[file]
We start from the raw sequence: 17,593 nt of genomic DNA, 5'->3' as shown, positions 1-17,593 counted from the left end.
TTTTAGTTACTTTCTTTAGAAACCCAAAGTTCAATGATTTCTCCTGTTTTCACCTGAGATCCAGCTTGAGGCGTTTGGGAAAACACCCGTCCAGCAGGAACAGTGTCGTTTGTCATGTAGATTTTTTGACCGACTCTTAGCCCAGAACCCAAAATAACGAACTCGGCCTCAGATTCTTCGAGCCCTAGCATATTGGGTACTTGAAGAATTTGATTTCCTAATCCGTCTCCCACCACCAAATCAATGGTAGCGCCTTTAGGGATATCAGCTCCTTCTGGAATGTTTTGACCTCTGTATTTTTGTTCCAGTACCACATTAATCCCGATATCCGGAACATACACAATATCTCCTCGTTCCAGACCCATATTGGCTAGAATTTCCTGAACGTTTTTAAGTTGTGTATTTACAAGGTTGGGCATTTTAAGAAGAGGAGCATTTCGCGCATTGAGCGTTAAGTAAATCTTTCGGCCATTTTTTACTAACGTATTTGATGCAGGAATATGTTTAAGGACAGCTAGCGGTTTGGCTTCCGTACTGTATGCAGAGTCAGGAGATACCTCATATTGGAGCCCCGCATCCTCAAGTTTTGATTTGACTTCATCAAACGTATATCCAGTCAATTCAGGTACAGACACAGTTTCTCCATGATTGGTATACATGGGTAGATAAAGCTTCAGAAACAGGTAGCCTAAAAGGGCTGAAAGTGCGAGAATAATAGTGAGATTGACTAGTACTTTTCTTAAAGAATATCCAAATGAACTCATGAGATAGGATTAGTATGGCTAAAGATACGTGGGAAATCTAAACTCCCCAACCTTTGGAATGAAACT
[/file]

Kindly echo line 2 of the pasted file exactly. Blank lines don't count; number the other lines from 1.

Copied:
TTTTAGTTACTTTCTTTAGAAACCCAAAGTTCAATGATTTCTCCTGTTTTCACCTGAGATCCAGCTTGAGGCGTTTGGGAAAACACCCGTCCAGCAGGAACAGTGTCGTTTGTCATGTAGATTTTTTGACCGACTCTTAGCCCAGAACCCAAAATAACGAACTCGGCCTCAGATTCTTCGAGCCCTAGCATATTGGGTACTTGAAGAATTTGATTTCCTAATCCGTCTCCCACCACCAAATCAATGGTAGCGCCTTTAGGGATATCAGCTCCTTCTGGAATGTTTTGACCTCTGTATTTTTGTTCCAGTACCACATTAATCCCGATATCCGGAACATACACAATATCTCCTCGTTCCAGACCCATATTGGCTAGAATTTCCTGAACGTTTTTAAGTTGTGTATTTACAAGGTTGGGCATTTTAAGAAGAGGAGCATTTCGCGCATTGAGCGTTAAGTAAATCTTTCGGCCATTTTTTACTAACGTATTTGATGCAGGAATATGTTTAAGGACAGCTAGCGGTTTGGCTTCCGTACTGTATGCAGAGTCAGGAGATACCTCATATTGGAGCCCCGCATCCTCAAGTTTTGATTTGACTTCATCAAACGTATATCCAGTCAATTCAGGTACAGACACAGTTTCTCCATGATTGGTATACATGGGTAGATAAAGCTTCAGAAACAGGTAGCCTAAAAGGGCTGAAAGTGCGAGAATAATAGTGAGATTGACTAGTACTTTTCTTAAAGAATATCCAAATGAACTCATGAGATAGGATTAGTATGGCTAAAGATACGTGGGAAATCTAAACTCCCCAACCTTTGGAATGAAACT